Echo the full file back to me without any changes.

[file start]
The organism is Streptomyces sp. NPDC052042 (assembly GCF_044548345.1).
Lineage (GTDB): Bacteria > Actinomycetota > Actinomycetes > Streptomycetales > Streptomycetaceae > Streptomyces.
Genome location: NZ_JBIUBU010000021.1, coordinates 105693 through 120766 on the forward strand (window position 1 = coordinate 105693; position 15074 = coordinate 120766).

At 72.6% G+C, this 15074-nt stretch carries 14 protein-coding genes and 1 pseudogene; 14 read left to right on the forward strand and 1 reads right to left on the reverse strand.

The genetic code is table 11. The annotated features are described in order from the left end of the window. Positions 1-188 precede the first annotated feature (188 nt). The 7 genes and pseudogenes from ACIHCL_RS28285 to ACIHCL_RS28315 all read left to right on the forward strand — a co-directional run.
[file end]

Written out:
The organism is Streptomyces sp. NPDC052042 (assembly GCF_044548345.1).
Lineage (GTDB): Bacteria > Actinomycetota > Actinomycetes > Streptomycetales > Streptomycetaceae > Streptomyces.
Genome location: NZ_JBIUBU010000021.1, coordinates 105693 through 120766 on the forward strand (window position 1 = coordinate 105693; position 15074 = coordinate 120766).

At 72.6% G+C, this 15074-nt stretch carries 14 protein-coding genes and 1 pseudogene; 14 read left to right on the forward strand and 1 reads right to left on the reverse strand.

The genetic code is table 11. The annotated features are described in order from the left end of the window. Positions 1-188 precede the first annotated feature (188 nt). The 7 genes and pseudogenes from ACIHCL_RS28285 to ACIHCL_RS28315 all read left to right on the forward strand — a co-directional run.